Archives for posts with tag: monica guzman


Maybe you’ve always had an idea for a book but were too daunted by the traditional gatekeepers of agents and publishers. Well now you can dust off the manuscript and get read to publish, because the growth of self-publishing services and social media makes it easier than ever to self-publish your book. But whether you self-publish or have a traditional book publisher, you’ll need to do more marketing, more outreach, more organizing — more of everything! Authors are really becoming entrepreneurs, needing to understand the business of book publishing more than ever (even if they never thought they’d need to know this). This week’s Mediatwits talks to successful self-published authors as part of our “Authors as Entrepreneurs” special, including self-published author, expert and MediaShift contributor Carla King and successful self-published authors Darcie Chan and Hugh Howey. MediaShift’s Mark Glaser hosts, along with Mónica Guzmán from the Seattle Times and GeekWire and Andrew Lihfrom American University.

See all of the latest PBS Mediashift research on this topic, as well as bios of the panelists.

This was my last podcast I helped produce for MediaShift before I left Sept. 4.

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How can journalists fight the war on journalism, both in the U.S. and abroad? As governments hunt down whistleblowers, leakers and journalists alike, many reporters are worried they now work in a world that criminalizes their profession, calling this a “DEFCON 2 journalism event.” Most recently, Chelsea (formerly known as Bradley) Manning, the source of the Wikileaks disclosures three years ago was sentenced to 35 years in prison, and David Miranda was detained in Heathrow airport for nine hours while helping his partner, the Guardian’s Glenn Greenwald, obtain documents related to NSA spying. How worried should journalists be when reporting on political, international affairs or national security? How should journalists work in the surveillance state and continue to report? This week’s Mediatwits will feature Tow Center director and former Guardian editor Emily Bell, NYU J-school professor and PressThink blogger Jay Rosen and Free Press’ Josh Stearns. MediaShift’s Mark Glaser hosts, along with Ana Marie Cox from The Guardian, Mónica Guzmán from the Seattle Times and GeekWire and Andrew Lih from American University.

Get the full rundown and guest bios here.


 

 

It’s a scary but exciting world for newspaper owners right now, especially if they’re in a selling mood. Jeff Bezos, the founder and CEO of Amazon, bought the Washington Post last week (while our podcast was on vacation — great timing!), and Red Sox owner John Henry bought the Boston Globe before that. As newspapers continue to struggle to raise advertising or subscription revenue, will the journalism industry be aided or hindered when it’s owned by billionaires? Special guests Nick Wingfield from the New York Times and Jack Shafer from Reuters join this week’s episode of the Mediatwits. MediaShift’s Mark Glaser hosts, along with Mónica Guzmán from the Seattle Times and GeekWire, Ana Marie Cox from the Guardian and Andrew Lih from American University.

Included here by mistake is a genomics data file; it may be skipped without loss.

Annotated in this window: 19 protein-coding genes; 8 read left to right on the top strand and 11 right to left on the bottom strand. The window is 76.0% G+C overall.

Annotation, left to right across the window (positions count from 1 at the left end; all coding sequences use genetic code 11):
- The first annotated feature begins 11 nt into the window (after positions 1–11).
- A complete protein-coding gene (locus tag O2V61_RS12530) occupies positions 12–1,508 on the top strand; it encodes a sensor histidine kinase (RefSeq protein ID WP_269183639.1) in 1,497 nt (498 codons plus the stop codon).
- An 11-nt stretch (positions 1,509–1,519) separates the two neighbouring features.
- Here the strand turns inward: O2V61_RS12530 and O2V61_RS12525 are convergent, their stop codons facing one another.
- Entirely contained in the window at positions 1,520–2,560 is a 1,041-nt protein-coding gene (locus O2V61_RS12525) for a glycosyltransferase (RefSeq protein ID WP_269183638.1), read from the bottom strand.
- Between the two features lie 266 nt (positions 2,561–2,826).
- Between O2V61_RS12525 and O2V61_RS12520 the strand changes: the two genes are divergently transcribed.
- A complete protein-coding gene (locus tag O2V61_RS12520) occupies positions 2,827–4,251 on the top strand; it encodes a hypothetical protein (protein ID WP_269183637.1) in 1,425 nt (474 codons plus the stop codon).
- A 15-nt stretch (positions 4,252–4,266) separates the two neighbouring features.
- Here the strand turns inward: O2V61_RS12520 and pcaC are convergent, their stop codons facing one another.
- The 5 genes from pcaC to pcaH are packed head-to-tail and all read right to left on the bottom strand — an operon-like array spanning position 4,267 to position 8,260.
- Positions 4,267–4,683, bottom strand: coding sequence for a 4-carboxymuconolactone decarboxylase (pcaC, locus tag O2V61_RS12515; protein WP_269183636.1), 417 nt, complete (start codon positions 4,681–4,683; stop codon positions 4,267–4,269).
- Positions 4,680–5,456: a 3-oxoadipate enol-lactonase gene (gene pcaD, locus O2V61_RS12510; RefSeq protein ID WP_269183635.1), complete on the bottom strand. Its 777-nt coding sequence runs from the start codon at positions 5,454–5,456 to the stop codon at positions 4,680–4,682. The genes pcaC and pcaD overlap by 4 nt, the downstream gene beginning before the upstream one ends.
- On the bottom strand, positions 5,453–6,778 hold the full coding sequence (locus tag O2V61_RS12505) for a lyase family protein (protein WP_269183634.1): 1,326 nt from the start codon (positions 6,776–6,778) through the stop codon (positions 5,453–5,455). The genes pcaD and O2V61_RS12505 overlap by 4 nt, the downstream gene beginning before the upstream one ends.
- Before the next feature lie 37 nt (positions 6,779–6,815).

Check out guest bios and story research.

Like most media, the future of television is online. This edition of the Mediatwits, we’ll talk about the prospects for tech upstarts Apple, Google, Intel and Sony, who are trying to push their way into the lucrative TV and entertainment business. Apple is aiming to work with incumbent cable companies, while Google is working against them. Meanwhile, Netflix’s original content has planted it on the same Emmy stage as major television networks and cable channels, winning 14 Emmy Award nominations. Plus, the winner of the bidding for buying Hulu was… Hulu? Hulu didn’t sell itself in the end, probably because it’s worth more than even the generous offers. Special guests Brian Stelter of the New York Times and Tracy Swedlow from the TV of Tomorrow show will parse out the future of online TV viewing and the role of Silicon Valley in Hollywood. MediaShift’s Mark Glaser hosts, along with Mónica Guzmán from the Seattle Times and GeekWire, and Andrew Lih from American University.

Get all the latest news on these subjects, along with bios of the guests.

Get the full rundown of stories and guests here. 

Do you love photo and video sharing? Then this episode is for you. First, Facebook announced that popular photo sharing and filtering service Instagram will add video to compete with the popularity of Vine, owned by Twitter. Meanwhile, a photographer has sued BuzzFeed for just that kind of sharing, claiming $3.6 million in damages for using his photo of a soccer player — and enabling sharing on other sites. We’ll talk to copyright lawyer Richard Stim of Nolo on the validity of the case and the role of copyright in digital journalism. Then, we’ll talk to Northwestern University in Qatar’s Dean Everette Dennis about his new study on media use in the Middle East, and the growing use of mobile phones for news there. MediaShift’s Mark Glaser hosts, along with Mónica Guzmán from the Seattle Times and GeekWire.

Meet the guests and get the facts here. 

My take on Instagram’s new video capability:

What I’m most actually interested in is this Cinema app that they have attached to Instagram video, which basically lets you in post-production stabilize a really shaky video. And in my mind that has a lot of really great implications for citizen journalism, right? If you’re at a breaking news event and you’re trying to catch video, but you’re running around and it gets all shaky and it kind of lowers the quality of it. And I really like what the CEO said during the big press conference yesterday, where he said, “you know, we shouldn’t have to accept bad video.” So I really like where Instagram’s going in improving that aspect of it.